Notes as Building Blocks of Easier Writing
I’ve been reading the book How to Take Smart Notes. The author recommends looking at the process of writing in a novel way. Instead of starting with a blank page and trying to summon inspiration, he talks about taking notes over time and letting them develop into ever more substantial, interconnected units of thought.
He emphasizes ease. Generating ideas and weaving them together with ease, in a playful way. This seems like roughly the opposite of how most people think about writing. A more typical impression of what writing feels like might be strain. Trying to force something out, instead of playfully weaving ideas together.
Of course, you have to take the notes, and you have to link them to each other. You still have to do work, but it’s more like steady, cumulative work and less like some kind of heroic effort
I am reading this book because it is the current book in the Roam Book Club. It’s a unique online book club put on by the company that makes Roam, the beloved note taking app. It’s easy to see why they chose this book for their book club, as Roam is made for taking notes and effortlessly linking them to each other. Roam makes it easy to develop a system of interconnected notes without a big upfront investment of time.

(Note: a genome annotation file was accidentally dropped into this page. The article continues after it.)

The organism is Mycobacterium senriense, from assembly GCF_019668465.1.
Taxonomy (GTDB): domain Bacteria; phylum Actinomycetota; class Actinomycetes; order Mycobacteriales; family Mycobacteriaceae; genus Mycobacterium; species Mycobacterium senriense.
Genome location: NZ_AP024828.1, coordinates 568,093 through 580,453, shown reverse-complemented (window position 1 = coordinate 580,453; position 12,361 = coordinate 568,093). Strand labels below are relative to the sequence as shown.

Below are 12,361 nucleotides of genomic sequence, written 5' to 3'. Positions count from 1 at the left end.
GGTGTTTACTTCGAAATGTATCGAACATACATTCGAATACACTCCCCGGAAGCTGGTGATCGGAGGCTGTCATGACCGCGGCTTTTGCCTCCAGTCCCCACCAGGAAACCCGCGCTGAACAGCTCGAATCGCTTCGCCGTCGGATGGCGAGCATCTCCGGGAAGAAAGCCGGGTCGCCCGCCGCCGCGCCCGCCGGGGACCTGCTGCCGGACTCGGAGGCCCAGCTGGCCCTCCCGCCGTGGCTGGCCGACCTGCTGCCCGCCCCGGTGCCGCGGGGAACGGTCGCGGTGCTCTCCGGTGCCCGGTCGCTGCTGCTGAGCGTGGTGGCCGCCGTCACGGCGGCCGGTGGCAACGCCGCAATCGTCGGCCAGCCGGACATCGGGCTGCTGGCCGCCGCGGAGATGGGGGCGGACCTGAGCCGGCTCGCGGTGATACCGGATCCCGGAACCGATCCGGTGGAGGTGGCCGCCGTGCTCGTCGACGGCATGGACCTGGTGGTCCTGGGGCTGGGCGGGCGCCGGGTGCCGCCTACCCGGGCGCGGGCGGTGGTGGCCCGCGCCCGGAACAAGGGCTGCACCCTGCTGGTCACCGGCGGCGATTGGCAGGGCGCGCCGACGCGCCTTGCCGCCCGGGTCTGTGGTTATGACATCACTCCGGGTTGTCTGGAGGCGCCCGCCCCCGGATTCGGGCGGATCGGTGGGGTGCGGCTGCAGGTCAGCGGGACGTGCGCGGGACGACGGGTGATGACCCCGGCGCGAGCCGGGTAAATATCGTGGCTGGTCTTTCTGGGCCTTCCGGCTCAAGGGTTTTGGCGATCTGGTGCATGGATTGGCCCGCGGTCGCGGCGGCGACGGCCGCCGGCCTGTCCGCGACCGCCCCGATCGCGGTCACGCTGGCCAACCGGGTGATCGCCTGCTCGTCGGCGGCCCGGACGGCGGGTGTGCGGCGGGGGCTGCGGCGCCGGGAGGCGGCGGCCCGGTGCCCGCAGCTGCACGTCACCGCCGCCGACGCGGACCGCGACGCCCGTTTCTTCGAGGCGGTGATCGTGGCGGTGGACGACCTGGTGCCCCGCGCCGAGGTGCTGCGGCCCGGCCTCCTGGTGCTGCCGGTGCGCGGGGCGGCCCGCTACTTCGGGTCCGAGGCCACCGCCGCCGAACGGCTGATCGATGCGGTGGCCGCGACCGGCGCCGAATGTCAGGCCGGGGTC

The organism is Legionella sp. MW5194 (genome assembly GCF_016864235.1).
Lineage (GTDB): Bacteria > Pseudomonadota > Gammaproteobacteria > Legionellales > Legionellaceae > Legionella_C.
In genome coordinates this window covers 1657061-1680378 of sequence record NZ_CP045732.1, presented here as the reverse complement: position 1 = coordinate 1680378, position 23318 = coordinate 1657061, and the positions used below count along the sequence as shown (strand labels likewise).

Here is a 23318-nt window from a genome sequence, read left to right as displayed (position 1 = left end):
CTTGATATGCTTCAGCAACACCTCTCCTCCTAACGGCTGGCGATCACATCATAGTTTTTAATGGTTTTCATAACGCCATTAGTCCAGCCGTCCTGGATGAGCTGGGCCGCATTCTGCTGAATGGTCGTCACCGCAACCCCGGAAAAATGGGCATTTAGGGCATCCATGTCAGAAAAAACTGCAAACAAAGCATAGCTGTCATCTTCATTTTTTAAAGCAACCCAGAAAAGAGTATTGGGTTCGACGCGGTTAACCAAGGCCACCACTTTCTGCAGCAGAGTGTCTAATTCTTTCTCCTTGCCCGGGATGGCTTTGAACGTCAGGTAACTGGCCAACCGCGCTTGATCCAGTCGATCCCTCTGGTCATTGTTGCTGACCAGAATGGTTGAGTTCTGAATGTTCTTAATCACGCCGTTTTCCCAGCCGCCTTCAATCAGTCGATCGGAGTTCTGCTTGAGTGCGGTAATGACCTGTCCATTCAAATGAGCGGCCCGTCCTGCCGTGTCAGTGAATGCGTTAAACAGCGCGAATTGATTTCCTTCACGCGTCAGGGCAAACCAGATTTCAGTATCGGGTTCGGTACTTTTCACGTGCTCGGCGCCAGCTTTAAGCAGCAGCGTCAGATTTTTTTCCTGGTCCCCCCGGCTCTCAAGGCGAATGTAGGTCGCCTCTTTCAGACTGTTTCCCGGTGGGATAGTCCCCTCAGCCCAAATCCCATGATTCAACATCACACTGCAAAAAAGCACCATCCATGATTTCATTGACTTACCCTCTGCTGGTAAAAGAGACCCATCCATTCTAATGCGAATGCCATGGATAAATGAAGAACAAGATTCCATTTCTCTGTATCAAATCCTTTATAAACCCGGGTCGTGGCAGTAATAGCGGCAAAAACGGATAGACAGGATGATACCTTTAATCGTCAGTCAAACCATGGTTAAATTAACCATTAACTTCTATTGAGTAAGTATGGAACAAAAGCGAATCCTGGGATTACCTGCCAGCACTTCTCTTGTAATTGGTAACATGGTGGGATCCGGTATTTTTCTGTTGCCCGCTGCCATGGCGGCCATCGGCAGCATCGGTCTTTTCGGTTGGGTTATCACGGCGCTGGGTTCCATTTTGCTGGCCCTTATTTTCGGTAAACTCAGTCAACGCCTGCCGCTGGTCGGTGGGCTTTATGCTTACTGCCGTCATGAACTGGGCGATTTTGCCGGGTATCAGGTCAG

This seems like a way software can increase human abilities. It makes it easier and more natural for people to develop an external system of connected ideas in order to ultimately create something valuable. It can make writing things worthy of publishing less intimidating and more accessible. This is software at its best, helping people organize and develop their thoughts in order to create valuable things.